Thursday , 24 April 2014
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OCZ Vector SSD Review – Indilinx Barefoot 3 Becomes Reality


The exterior of the OCZ Vector is of a heavy metal with an attractive black and blue face design with buffed rounded edging.  The base plate is secured by four screws that allow access to the printed circuit board (PCB).

One might notice the sticker on the top right screw that would immediately invalidate the warranty if damaged in any way.  We were one of the first to publish pictures of SSD interior components, a practice that met to the dismay of some manufacturers originally, however, we believe a first hand look is key to understanding the operation of a SSD.

The heart and soul of the OCZ Vector is OCZ’s own Indilinx Barefoot 3 IDX500-MOOBC controller and it is surrounded with eight modules of IMFT 25nm MLC synchronous 16GB NAND flash memory. It is not uncommon for companies to use their own branding on IMFT memory and it is also considered to be a cost saving measure in end price.

There are eight memory chips on each side of the PCB for a total of 256GB of RAW memory.  Without getting too technical, the total available capacity to the user is 238GB once the drive has been formatted, hence, the advertised capacity reflects that of total memory on the device.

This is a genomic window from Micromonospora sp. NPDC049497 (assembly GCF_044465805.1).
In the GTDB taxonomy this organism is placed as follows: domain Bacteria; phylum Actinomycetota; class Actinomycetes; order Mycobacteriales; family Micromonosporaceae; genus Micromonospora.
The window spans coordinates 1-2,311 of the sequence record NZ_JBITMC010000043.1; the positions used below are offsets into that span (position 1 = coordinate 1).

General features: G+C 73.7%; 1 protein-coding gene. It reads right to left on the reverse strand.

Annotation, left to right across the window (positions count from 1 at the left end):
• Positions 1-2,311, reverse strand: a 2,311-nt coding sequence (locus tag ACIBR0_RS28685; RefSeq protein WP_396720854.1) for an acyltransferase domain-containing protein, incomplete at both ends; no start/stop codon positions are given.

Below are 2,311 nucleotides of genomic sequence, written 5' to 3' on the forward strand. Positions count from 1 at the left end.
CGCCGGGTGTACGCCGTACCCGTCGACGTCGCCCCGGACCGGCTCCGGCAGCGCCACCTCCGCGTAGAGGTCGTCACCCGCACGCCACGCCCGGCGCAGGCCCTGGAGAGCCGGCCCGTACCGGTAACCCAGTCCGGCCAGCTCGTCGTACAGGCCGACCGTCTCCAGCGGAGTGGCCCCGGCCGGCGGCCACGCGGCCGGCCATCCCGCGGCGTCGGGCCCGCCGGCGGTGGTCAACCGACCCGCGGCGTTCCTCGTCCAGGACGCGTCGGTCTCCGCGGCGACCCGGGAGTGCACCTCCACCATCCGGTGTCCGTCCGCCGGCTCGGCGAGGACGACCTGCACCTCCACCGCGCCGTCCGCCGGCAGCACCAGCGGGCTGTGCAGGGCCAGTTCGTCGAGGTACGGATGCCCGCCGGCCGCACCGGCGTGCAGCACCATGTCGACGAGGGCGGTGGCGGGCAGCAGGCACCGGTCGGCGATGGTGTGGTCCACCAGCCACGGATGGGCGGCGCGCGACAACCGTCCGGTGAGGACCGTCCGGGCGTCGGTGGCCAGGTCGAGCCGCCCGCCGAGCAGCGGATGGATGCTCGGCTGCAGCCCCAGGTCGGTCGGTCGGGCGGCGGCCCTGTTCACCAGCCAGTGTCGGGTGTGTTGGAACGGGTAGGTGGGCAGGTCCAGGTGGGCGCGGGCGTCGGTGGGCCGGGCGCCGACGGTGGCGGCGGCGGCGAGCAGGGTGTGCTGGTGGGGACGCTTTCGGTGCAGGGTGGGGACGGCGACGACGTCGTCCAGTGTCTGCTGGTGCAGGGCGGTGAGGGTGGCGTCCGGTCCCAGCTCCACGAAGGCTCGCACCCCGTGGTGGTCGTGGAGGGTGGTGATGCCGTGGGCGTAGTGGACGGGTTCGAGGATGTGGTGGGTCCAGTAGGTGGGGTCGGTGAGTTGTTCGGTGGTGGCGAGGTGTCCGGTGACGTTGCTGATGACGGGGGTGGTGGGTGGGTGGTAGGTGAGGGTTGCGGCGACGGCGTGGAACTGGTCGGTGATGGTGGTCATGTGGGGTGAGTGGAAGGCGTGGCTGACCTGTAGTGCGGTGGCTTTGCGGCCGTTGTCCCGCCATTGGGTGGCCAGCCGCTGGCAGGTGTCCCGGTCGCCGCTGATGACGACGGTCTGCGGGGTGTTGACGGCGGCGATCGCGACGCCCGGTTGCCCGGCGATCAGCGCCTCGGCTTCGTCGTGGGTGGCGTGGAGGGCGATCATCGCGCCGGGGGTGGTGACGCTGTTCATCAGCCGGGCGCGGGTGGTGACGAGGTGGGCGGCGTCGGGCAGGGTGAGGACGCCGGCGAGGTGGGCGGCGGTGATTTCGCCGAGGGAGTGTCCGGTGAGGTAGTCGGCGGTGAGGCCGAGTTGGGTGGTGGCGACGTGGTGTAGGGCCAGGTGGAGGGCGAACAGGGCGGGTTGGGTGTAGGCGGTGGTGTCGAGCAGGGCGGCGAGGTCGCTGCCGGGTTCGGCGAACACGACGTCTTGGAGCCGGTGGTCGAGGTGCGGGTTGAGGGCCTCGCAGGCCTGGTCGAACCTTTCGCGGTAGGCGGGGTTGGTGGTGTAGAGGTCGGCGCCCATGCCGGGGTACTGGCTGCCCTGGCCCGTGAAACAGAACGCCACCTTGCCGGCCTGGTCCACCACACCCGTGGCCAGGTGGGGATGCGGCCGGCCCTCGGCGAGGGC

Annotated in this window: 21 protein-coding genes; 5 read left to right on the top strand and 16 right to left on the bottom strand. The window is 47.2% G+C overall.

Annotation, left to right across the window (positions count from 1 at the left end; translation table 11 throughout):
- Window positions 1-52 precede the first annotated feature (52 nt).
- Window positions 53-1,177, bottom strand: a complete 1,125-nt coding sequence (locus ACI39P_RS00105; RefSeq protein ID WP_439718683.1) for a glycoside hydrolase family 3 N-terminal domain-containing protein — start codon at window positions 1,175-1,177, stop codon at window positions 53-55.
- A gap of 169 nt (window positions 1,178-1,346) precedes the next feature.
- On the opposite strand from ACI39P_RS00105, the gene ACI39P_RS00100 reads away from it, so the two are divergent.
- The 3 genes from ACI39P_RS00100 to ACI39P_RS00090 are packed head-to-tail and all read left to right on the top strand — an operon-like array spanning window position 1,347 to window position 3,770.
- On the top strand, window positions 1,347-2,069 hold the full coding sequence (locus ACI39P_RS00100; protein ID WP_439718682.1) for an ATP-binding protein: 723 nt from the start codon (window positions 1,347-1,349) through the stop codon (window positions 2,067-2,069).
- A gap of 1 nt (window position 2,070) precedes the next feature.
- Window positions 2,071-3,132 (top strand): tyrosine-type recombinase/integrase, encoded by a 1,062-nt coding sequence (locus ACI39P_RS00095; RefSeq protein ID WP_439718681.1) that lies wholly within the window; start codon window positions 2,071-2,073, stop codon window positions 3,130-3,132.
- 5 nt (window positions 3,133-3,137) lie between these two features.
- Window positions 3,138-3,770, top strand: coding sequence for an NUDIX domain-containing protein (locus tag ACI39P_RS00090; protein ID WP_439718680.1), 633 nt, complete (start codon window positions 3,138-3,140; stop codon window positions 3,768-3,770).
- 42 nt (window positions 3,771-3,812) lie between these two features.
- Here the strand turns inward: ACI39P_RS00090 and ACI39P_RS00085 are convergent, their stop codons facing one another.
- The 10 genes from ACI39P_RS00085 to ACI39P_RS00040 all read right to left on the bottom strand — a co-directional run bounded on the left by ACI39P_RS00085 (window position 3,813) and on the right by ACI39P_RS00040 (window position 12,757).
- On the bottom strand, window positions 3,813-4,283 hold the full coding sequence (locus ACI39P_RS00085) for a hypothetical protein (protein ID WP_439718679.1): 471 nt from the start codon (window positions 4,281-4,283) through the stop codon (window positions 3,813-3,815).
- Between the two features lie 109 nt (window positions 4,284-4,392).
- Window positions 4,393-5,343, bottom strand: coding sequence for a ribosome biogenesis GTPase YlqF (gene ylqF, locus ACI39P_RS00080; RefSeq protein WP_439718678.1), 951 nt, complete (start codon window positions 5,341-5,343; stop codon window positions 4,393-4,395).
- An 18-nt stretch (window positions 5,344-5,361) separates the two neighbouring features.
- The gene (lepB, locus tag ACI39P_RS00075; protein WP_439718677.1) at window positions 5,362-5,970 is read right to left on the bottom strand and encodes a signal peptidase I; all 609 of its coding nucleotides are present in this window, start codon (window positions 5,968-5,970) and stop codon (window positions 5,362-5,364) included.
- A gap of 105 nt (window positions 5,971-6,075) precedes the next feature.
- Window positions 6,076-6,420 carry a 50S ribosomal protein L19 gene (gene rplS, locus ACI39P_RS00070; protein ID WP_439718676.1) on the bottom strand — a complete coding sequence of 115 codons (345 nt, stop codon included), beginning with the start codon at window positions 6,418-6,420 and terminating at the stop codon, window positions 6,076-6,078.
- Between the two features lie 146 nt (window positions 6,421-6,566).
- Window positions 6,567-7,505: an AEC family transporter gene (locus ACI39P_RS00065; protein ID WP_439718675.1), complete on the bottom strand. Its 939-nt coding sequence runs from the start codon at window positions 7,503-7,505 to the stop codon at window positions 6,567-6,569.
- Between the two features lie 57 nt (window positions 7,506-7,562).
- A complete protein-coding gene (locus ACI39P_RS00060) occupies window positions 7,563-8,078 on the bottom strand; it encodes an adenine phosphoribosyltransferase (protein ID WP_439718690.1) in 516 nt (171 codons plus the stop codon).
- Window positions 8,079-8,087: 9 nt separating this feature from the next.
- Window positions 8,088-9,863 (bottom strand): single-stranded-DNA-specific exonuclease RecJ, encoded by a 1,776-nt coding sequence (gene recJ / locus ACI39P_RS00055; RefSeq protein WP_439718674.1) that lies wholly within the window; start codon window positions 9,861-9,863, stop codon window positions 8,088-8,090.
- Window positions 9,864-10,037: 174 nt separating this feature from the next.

Last but not least, there is a module of Micron DDR3 256MB SDRAM Cache memory on each side of the PCB.


Something we don’t often see in consumer SSDs is the characteristic of sustained performance which happens to be well described in that of the OCZ Vector. Their statement that, ” Each Vector will undergo an advanced and strenuous factory burn-in procedure before shipping to customers.” is a very refreshing thought to many and eliminates FOB (fresh out of box) results as we see in just about every SSD today.

Although typically, solid state drives might experience a drop in performance at some point, the Vector appears to be similar to only the Intel 520 and maintains steady state performance right from the get go.  OCZ’ proprietary advanced flash management also provides for the delivering of up to 20GB host writes per day for five years.  This is reflected in the warranty where it is listed at five years or 36.5TB writes, whichever comes first.

About Les Tokar

is a technology nut and Founder of The SSD Review. His early work includes the first consumer SSD review along with MS Vista, Win 7 and SSD Optimization Guides. Les is fortunate to, not only evaluate and provide opinion on consumer and enterprise solid state storage but also, travel the world in search of new technologies and great friendships. Google+
  • alan1476

    Its been 3 months, the Samsung Pro can be had for 100.00USD less than the Vector in the 512gb flavor. No contest Samsung every time. If both prices were equal, I would probably have a harder time deciding.

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